verb (used with object), daz·zled, daz·zling.
verb (used without object), daz·zled, daz·zling.
Origin of dazzle
Examples from the Web for dazzling
He's dazzling, fielding questions, spinning out anecdotes and limericks, sounding 35 and hungry for publicity.Alfred Hitchcock’s Fade to Black: The Great Director’s Final Days|David Freeman|December 13, 2014|DAILY BEAST
More than anyone he set the stage for the dazzling dominance of genre narratives in our own time.Can Tarzan of the Apes Survive in a Post-Colonial World?|Ted Gioia|November 23, 2014|DAILY BEAST
Is there an equivalent risk for fiction writers (who usually work obsessively without the promise of that dazzling income)?Vikram Chandra Is A Novelist Who's Obsessed With Writing Computer Code|Jane Ciabattari|August 29, 2014|DAILY BEAST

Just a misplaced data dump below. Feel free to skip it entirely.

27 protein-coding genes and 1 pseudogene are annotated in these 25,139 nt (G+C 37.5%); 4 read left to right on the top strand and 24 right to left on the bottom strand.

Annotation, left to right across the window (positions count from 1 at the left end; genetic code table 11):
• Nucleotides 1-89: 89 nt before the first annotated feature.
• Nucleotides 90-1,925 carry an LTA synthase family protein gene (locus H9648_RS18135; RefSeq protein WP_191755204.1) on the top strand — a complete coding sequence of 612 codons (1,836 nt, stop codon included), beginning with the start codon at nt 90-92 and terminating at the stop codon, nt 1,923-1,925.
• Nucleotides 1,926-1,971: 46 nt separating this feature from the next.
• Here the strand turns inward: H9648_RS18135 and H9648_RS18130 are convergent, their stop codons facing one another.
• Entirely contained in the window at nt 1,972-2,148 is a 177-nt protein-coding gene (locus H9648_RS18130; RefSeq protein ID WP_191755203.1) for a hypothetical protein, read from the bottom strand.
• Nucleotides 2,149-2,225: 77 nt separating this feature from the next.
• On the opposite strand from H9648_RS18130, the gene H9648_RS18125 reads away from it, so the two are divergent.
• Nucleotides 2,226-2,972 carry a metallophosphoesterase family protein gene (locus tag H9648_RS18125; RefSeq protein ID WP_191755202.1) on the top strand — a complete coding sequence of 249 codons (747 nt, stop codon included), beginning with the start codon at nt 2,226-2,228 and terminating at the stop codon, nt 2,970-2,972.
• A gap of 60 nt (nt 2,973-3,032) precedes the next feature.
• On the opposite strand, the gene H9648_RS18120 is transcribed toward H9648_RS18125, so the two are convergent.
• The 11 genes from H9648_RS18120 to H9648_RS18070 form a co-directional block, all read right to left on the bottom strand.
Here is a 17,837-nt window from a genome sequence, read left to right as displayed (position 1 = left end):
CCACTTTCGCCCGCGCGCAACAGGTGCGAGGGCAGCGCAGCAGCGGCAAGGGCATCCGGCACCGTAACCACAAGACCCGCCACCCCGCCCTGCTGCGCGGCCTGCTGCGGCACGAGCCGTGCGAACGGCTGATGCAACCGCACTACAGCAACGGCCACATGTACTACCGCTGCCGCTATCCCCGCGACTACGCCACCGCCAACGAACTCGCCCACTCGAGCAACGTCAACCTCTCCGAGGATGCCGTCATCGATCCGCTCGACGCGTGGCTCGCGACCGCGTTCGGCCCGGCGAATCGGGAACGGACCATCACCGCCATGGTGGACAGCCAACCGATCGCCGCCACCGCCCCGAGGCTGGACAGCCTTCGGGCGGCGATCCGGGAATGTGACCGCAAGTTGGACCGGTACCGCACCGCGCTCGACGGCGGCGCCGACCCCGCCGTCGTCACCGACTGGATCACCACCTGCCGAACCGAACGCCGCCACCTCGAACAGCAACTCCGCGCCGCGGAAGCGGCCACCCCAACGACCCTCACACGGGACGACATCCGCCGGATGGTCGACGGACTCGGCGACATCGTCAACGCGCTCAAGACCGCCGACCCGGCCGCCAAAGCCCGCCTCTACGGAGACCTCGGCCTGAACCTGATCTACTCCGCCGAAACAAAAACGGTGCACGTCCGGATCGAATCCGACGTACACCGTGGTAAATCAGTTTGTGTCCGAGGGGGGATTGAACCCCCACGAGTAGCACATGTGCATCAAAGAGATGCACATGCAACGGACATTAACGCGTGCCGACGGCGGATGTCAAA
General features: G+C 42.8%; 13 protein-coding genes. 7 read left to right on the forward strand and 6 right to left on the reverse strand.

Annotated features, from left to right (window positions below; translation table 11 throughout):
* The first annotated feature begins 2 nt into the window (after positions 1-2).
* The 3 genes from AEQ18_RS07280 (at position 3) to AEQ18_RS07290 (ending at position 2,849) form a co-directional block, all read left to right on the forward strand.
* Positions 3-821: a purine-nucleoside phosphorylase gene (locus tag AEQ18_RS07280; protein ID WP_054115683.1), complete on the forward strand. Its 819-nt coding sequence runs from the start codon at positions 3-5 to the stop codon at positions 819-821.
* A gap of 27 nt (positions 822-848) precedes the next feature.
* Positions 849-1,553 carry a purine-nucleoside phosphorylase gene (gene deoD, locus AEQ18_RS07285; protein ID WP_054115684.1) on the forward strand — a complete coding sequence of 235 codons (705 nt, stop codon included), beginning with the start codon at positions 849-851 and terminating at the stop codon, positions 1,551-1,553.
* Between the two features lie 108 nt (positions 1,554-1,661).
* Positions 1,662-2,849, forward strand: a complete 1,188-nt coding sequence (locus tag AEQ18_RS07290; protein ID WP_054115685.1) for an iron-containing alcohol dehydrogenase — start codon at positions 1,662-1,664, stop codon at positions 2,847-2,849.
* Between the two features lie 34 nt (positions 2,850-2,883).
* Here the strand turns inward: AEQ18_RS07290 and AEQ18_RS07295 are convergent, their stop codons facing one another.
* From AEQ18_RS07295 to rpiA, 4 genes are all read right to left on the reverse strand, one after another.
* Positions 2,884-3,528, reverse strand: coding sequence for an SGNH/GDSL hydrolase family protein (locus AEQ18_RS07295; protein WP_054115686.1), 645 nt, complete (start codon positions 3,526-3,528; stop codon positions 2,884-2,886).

Even plain vanilla is dazzling—smooth and pure beyond description.
This show offers a welcome and dazzling glimpse into that new world.Frickin’ Laser Beams Run by Eyeballs: The Next Art Revolution Is Here|Nico Hines|July 7, 2014|DAILY BEAST
It was one dazzling June morning when he took his final lesson.The Dominant Strain|Anna Chapin Ray
Water trickled here and there, overhung by mosses of loose habit and of a dazzling green.Fire Island|G. Manville Fenn
Unlike them they held no dazzling sapphire brilliancies; they were ochreous, suffused with raging vermilion.The Metal Monster|A. Merritt
For him the dazzling sights of Utrecht and Paris had no bewitching charm.History of the Moravian Church|J. E. Hutton
He was on the point of swooning; he saw Marius through a dazzling light.Les Misrables|Victor Hugo
Word Origin for dazzle
late 15c., frequentative of Middle English dasen (see daze (v.)). Originally intransitive; the transitive sense is from 1530s. Related: Dazzled; dazzling.